The Mirror Doctrine

The general rule is that a purchaser may be considered a purchaser in good faith when he has examined the latest certificate of title. An exception to this rule is when there exist important facts that would create suspicion in an otherwise reasonable man to go beyond the present title and to investigate those that preceded it. Thus, it has been said that a person who deliberately ignores a significant fact which would create suspicion in an otherwise reasonable man is not an innocent purchaser for value. A purchaser cannot close his eyes to facts which should put a reasonable man upon his guard, and then claim that he acted in good faith under the belief that there was no defect in the title of the vendor as has been held in other cases, if the buyer fails to take the ordinary precautions which a prudent man would have taken under the circumstances, specially in buying a piece of land in the actual, visible and public possession of another person, other than the vendor, constitutes gross negligence amounting to bad faith.

In this connection, it has been held that where, the land sold is in the possession of a person other than the vendor, the purchaser is required to go beyond the certificate of title to make inquiries concerning the rights of the actual possessor. Failure to do so would make him purchaser in bad faith.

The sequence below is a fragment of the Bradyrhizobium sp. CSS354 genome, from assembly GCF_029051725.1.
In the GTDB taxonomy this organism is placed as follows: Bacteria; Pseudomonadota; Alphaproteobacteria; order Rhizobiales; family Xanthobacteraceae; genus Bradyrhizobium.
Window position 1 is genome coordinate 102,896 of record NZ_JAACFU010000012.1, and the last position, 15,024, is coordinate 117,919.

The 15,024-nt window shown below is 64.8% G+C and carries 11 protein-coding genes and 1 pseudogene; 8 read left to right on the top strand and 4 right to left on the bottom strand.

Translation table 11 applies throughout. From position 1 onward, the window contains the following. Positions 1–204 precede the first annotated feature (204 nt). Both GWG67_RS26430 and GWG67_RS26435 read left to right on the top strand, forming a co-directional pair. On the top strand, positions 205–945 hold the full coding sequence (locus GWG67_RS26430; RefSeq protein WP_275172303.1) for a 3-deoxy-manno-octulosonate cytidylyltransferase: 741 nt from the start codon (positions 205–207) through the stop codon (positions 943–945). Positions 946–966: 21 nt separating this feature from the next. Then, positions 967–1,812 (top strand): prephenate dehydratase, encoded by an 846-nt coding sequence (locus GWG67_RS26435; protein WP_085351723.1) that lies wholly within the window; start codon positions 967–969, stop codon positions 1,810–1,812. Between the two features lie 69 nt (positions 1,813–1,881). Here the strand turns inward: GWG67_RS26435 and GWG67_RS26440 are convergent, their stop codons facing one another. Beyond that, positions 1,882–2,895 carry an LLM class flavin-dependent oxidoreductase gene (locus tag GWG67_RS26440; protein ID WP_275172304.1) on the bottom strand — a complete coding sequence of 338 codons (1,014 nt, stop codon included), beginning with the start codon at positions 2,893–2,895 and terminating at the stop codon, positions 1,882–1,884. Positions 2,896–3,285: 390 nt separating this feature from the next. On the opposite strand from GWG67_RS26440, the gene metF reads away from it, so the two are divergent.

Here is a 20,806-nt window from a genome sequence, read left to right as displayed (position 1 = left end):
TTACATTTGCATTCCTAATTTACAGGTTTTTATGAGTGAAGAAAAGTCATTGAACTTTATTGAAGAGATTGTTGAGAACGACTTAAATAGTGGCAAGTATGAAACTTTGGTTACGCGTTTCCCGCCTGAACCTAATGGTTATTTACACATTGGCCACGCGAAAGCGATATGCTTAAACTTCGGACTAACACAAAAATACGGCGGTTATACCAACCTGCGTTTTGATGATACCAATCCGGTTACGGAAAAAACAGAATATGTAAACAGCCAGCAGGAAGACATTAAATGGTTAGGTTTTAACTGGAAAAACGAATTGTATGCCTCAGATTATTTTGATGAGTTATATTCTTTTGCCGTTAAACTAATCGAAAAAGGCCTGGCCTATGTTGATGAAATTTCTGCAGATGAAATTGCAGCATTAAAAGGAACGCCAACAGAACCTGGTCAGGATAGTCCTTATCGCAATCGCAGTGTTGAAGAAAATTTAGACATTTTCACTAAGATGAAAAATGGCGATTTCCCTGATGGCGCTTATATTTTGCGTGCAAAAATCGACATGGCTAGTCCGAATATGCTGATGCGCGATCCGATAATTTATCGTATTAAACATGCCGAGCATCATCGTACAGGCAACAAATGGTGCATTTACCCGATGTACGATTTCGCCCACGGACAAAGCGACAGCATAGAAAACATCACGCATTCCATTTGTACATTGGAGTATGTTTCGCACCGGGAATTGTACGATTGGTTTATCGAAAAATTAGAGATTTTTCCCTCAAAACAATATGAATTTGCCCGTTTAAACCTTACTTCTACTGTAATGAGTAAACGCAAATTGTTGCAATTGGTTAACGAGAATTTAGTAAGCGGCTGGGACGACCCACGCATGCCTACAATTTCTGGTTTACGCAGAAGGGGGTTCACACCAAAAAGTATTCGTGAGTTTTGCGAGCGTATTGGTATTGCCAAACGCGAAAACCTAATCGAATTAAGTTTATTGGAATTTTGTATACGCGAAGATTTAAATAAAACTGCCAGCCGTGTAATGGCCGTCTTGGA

One who purchases real property which is in the actual possession of another should, at least make some inquiry concerning the right of those in possession. The actual possession by a person other than the vendor should, at least put the purchaser upon inquiry. He can scarcely, in the absence of such inquiry, be regarded as a bona fide purchaser as against such possessors. (Lucena vs. CA, G.R. No. 77468, August 25, 1999).

Being a corporation engaged in the business of buying and selling real estate, it was gross negligence on its part to merely rely on the seller’s assurance that the occupants of the property were mere squatters considering that it had the means and the opportunity to investigate for itself the accuracy of such information. (Amancio, et al. vs. CA, et al., G.R. No. 152627, September 16, 2005).